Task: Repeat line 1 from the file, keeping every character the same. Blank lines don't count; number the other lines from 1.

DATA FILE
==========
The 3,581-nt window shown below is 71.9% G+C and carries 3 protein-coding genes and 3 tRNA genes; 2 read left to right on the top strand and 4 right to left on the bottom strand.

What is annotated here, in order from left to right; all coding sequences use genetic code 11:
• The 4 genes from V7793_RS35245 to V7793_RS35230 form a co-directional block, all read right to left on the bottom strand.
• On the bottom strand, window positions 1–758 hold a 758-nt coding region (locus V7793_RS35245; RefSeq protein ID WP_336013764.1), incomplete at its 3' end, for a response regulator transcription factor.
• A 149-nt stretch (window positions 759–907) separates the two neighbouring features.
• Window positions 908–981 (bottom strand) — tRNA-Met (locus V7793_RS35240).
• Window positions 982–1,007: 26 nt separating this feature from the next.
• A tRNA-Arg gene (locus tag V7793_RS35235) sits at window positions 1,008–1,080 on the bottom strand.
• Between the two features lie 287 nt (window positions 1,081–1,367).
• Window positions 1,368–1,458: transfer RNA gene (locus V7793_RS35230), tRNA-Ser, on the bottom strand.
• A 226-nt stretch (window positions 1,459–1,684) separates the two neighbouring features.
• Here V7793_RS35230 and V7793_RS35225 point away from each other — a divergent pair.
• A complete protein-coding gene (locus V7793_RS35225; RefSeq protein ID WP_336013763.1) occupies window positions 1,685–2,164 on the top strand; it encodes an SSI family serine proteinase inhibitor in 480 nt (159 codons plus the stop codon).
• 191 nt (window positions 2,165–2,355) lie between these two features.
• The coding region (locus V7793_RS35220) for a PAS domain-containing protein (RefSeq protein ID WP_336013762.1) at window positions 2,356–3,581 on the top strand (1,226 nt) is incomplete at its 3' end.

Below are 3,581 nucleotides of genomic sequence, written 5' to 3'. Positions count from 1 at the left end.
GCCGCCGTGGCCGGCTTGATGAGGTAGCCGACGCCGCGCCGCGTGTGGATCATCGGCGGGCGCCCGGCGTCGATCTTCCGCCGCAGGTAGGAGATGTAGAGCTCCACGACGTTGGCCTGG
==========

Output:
The 3,581-nt window shown below is 71.9% G+C and carries 3 protein-coding genes and 3 tRNA genes; 2 read left to right on the top strand and 4 right to left on the bottom strand.